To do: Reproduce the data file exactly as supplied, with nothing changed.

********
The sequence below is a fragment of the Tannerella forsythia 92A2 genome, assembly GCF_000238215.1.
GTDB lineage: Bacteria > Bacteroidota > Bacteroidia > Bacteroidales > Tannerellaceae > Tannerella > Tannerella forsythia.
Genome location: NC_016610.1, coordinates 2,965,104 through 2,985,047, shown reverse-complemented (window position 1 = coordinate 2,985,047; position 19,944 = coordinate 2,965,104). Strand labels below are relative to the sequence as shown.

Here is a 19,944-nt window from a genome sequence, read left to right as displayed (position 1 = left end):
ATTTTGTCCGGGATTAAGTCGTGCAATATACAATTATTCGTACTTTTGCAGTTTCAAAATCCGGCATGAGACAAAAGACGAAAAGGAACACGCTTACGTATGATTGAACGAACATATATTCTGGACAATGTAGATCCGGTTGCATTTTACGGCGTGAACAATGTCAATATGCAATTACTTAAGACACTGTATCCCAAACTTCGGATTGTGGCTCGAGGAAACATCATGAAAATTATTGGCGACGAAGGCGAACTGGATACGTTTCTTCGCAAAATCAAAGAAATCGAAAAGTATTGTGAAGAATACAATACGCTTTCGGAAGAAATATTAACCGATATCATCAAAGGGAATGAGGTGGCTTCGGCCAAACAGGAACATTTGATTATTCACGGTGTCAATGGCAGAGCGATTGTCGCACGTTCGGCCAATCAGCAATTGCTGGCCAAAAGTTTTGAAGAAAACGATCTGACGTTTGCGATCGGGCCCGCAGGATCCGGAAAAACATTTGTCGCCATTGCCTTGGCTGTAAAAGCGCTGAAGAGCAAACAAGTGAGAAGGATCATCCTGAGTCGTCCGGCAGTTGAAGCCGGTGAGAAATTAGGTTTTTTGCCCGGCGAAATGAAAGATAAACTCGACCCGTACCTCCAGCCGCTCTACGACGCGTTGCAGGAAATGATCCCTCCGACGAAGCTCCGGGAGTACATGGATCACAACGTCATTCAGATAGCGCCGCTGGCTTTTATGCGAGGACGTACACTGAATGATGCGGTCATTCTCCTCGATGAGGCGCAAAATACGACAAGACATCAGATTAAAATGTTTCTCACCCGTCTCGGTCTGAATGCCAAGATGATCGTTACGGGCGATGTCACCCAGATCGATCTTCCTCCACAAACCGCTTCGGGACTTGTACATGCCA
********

The sequence below is a fragment of the Tannerella forsythia 92A2 genome, assembly GCF_000238215.1.
GTDB lineage: Bacteria > Bacteroidota > Bacteroidia > Bacteroidales > Tannerellaceae > Tannerella > Tannerella forsythia.
Genome location: NC_016610.1, coordinates 2,965,104 through 2,985,047, shown reverse-complemented (window position 1 = coordinate 2,985,047; position 19,944 = coordinate 2,965,104). Strand labels below are relative to the sequence as shown.

Here is a 19,944-nt window from a genome sequence, read left to right as displayed (position 1 = left end):
ATTTTGTCCGGGATTAAGTCGTGCAATATACAATTATTCGTACTTTTGCAGTTTCAAAATCCGGCATGAGACAAAAGACGAAAAGGAACACGCTTACGTATGATTGAACGAACATATATTCTGGACAATGTAGATCCGGTTGCATTTTACGGCGTGAACAATGTCAATATGCAATTACTTAAGACACTGTATCCCAAACTTCGGATTGTGGCTCGAGGAAACATCATGAAAATTATTGGCGACGAAGGCGAACTGGATACGTTTCTTCGCAAAATCAAAGAAATCGAAAAGTATTGTGAAGAATACAATACGCTTTCGGAAGAAATATTAACCGATATCATCAAAGGGAATGAGGTGGCTTCGGCCAAACAGGAACATTTGATTATTCACGGTGTCAATGGCAGAGCGATTGTCGCACGTTCGGCCAATCAGCAATTGCTGGCCAAAAGTTTTGAAGAAAACGATCTGACGTTTGCGATCGGGCCCGCAGGATCCGGAAAAACATTTGTCGCCATTGCCTTGGCTGTAAAAGCGCTGAAGAGCAAACAAGTGAGAAGGATCATCCTGAGTCGTCCGGCAGTTGAAGCCGGTGAGAAATTAGGTTTTTTGCCCGGCGAAATGAAAGATAAACTCGACCCGTACCTCCAGCCGCTCTACGACGCGTTGCAGGAAATGATCCCTCCGACGAAGCTCCGGGAGTACATGGATCACAACGTCATTCAGATAGCGCCGCTGGCTTTTATGCGAGGACGTACACTGAATGATGCGGTCATTCTCCTCGATGAGGCGCAAAATACGACAAGACATCAGATTAAAATGTTTCTCACCCGTCTCGGTCTGAATGCCAAGATGATCGTTACGGGCGATGTCACCCAGATCGATCTTCCTCCACAAACCGCTTCGGGACTTGTACATGCCA